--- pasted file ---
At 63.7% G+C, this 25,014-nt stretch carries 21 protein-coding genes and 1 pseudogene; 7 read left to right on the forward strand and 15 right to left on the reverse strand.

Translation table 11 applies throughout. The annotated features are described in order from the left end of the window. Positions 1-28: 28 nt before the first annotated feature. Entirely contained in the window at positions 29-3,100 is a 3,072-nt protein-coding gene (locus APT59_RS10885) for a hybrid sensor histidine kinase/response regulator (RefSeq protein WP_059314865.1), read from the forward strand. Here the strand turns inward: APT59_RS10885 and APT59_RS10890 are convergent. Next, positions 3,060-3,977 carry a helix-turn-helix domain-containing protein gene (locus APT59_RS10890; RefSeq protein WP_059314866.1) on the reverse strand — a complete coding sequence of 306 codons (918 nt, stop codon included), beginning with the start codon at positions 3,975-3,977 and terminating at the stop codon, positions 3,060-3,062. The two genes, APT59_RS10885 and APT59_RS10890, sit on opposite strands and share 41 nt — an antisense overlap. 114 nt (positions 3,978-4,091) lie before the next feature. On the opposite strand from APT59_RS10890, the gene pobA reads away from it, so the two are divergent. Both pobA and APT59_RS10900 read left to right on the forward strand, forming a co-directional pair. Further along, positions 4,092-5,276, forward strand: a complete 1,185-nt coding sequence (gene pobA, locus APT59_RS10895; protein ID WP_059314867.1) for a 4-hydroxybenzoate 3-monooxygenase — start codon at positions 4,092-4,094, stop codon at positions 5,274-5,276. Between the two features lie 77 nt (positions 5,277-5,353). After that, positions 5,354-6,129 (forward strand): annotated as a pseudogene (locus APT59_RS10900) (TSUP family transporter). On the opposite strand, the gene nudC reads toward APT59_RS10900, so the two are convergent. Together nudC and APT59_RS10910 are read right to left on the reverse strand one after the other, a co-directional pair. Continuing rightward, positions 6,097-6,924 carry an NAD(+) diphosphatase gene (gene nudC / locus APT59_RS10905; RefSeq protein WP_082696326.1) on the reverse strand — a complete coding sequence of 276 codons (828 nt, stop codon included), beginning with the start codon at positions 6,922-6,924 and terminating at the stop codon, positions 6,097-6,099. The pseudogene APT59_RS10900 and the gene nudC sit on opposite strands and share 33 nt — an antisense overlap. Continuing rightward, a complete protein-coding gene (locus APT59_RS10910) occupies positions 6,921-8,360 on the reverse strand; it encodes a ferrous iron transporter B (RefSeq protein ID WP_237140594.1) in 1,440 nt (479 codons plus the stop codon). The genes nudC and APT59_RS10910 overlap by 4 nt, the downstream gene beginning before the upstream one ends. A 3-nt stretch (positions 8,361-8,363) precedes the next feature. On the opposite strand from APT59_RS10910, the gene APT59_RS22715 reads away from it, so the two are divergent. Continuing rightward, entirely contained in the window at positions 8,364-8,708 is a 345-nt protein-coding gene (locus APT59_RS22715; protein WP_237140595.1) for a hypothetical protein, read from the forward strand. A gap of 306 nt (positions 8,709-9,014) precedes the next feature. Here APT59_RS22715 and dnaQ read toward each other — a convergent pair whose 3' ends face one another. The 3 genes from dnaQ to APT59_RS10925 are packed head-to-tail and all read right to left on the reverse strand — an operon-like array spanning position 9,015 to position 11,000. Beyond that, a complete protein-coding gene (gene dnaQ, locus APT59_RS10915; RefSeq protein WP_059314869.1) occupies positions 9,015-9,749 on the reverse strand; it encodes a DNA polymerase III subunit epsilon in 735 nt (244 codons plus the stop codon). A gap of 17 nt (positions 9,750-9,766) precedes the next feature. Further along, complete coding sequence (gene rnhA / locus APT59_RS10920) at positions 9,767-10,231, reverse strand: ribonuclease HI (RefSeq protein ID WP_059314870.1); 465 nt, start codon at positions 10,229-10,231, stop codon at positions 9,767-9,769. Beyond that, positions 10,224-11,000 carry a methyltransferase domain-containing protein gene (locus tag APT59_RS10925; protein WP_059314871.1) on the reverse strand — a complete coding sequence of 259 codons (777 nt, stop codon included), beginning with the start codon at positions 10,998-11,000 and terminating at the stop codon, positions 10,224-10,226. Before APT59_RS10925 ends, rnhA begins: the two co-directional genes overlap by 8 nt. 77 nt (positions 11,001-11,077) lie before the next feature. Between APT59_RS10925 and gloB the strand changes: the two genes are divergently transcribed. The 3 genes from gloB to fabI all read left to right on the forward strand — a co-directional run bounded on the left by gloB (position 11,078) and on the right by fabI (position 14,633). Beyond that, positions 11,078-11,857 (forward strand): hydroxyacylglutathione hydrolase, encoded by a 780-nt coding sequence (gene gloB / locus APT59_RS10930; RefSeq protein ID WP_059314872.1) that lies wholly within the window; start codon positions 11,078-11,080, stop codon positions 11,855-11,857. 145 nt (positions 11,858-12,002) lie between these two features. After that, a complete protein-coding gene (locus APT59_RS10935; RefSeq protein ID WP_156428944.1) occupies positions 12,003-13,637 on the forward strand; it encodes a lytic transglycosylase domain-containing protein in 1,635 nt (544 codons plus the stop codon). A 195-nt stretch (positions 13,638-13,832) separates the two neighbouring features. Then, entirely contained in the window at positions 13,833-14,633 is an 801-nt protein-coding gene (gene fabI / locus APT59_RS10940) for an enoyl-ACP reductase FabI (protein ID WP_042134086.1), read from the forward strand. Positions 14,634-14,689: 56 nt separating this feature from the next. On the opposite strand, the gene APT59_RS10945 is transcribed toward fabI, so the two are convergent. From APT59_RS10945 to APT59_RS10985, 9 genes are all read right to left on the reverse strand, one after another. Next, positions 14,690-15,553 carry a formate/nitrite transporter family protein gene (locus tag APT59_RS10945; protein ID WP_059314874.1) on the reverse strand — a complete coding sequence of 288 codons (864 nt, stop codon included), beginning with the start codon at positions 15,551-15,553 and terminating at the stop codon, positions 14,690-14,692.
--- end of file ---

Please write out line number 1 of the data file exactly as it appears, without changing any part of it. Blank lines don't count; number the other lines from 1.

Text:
At 63.7% G+C, this 25,014-nt stretch carries 21 protein-coding genes and 1 pseudogene; 7 read left to right on the forward strand and 15 right to left on the reverse strand.